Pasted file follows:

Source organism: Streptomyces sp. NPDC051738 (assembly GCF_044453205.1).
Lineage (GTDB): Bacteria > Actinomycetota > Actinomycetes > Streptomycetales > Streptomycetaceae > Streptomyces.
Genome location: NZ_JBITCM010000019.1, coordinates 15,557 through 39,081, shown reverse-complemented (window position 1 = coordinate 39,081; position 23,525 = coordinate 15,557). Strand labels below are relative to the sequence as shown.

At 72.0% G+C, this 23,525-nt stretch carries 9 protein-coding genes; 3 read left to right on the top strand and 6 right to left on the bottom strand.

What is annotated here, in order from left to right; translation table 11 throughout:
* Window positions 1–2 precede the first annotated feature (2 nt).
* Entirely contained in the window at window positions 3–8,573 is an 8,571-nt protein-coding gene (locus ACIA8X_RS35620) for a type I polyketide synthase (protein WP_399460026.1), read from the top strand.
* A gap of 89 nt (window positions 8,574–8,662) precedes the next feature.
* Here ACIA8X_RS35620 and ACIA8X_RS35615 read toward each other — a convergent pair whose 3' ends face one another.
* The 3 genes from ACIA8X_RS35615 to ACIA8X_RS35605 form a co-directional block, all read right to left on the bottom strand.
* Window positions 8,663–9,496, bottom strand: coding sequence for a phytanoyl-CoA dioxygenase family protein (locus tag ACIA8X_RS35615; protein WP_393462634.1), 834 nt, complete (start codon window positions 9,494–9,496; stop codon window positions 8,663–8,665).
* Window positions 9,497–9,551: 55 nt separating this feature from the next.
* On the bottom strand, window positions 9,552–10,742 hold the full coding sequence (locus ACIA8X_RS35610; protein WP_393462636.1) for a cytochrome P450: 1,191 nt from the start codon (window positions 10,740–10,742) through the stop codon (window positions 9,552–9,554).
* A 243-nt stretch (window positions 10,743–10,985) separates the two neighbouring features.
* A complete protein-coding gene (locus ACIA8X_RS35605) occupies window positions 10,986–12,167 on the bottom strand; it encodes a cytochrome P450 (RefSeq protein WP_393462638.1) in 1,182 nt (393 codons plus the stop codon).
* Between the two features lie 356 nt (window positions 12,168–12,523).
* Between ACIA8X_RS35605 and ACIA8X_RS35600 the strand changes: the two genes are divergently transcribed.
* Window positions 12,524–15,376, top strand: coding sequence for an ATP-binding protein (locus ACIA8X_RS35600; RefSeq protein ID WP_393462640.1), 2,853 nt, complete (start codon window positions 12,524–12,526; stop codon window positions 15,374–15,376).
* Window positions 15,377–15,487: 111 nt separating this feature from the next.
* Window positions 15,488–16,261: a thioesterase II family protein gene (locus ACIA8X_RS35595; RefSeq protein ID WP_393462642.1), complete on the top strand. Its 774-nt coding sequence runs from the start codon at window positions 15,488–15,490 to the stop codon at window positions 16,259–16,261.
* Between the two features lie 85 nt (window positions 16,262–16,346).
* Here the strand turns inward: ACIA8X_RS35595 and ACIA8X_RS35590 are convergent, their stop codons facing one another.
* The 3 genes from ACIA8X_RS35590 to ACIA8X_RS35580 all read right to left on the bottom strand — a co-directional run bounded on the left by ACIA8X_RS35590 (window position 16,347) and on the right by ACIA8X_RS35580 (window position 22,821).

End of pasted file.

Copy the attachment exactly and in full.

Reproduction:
Source organism: Streptomyces sp. NPDC051738 (assembly GCF_044453205.1).
Lineage (GTDB): Bacteria > Actinomycetota > Actinomycetes > Streptomycetales > Streptomycetaceae > Streptomyces.
Genome location: NZ_JBITCM010000019.1, coordinates 15,557 through 39,081, shown reverse-complemented (window position 1 = coordinate 39,081; position 23,525 = coordinate 15,557). Strand labels below are relative to the sequence as shown.

At 72.0% G+C, this 23,525-nt stretch carries 9 protein-coding genes; 3 read left to right on the top strand and 6 right to left on the bottom strand.

What is annotated here, in order from left to right; translation table 11 throughout:
* Window positions 1–2 precede the first annotated feature (2 nt).
* Entirely contained in the window at window positions 3–8,573 is an 8,571-nt protein-coding gene (locus ACIA8X_RS35620) for a type I polyketide synthase (protein WP_399460026.1), read from the top strand.
* A gap of 89 nt (window positions 8,574–8,662) precedes the next feature.
* Here ACIA8X_RS35620 and ACIA8X_RS35615 read toward each other — a convergent pair whose 3' ends face one another.
* The 3 genes from ACIA8X_RS35615 to ACIA8X_RS35605 form a co-directional block, all read right to left on the bottom strand.
* Window positions 8,663–9,496, bottom strand: coding sequence for a phytanoyl-CoA dioxygenase family protein (locus tag ACIA8X_RS35615; protein WP_393462634.1), 834 nt, complete (start codon window positions 9,494–9,496; stop codon window positions 8,663–8,665).
* Window positions 9,497–9,551: 55 nt separating this feature from the next.
* On the bottom strand, window positions 9,552–10,742 hold the full coding sequence (locus ACIA8X_RS35610; protein WP_393462636.1) for a cytochrome P450: 1,191 nt from the start codon (window positions 10,740–10,742) through the stop codon (window positions 9,552–9,554).
* A 243-nt stretch (window positions 10,743–10,985) separates the two neighbouring features.
* A complete protein-coding gene (locus ACIA8X_RS35605) occupies window positions 10,986–12,167 on the bottom strand; it encodes a cytochrome P450 (RefSeq protein WP_393462638.1) in 1,182 nt (393 codons plus the stop codon).
* Between the two features lie 356 nt (window positions 12,168–12,523).
* Between ACIA8X_RS35605 and ACIA8X_RS35600 the strand changes: the two genes are divergently transcribed.
* Window positions 12,524–15,376, top strand: coding sequence for an ATP-binding protein (locus ACIA8X_RS35600; RefSeq protein ID WP_393462640.1), 2,853 nt, complete (start codon window positions 12,524–12,526; stop codon window positions 15,374–15,376).
* Window positions 15,377–15,487: 111 nt separating this feature from the next.
* Window positions 15,488–16,261: a thioesterase II family protein gene (locus ACIA8X_RS35595; RefSeq protein ID WP_393462642.1), complete on the top strand. Its 774-nt coding sequence runs from the start codon at window positions 15,488–15,490 to the stop codon at window positions 16,259–16,261.
* Between the two features lie 85 nt (window positions 16,262–16,346).
* Here the strand turns inward: ACIA8X_RS35595 and ACIA8X_RS35590 are convergent, their stop codons facing one another.
* The 3 genes from ACIA8X_RS35590 to ACIA8X_RS35580 all read right to left on the bottom strand — a co-directional run bounded on the left by ACIA8X_RS35590 (window position 16,347) and on the right by ACIA8X_RS35580 (window position 22,821).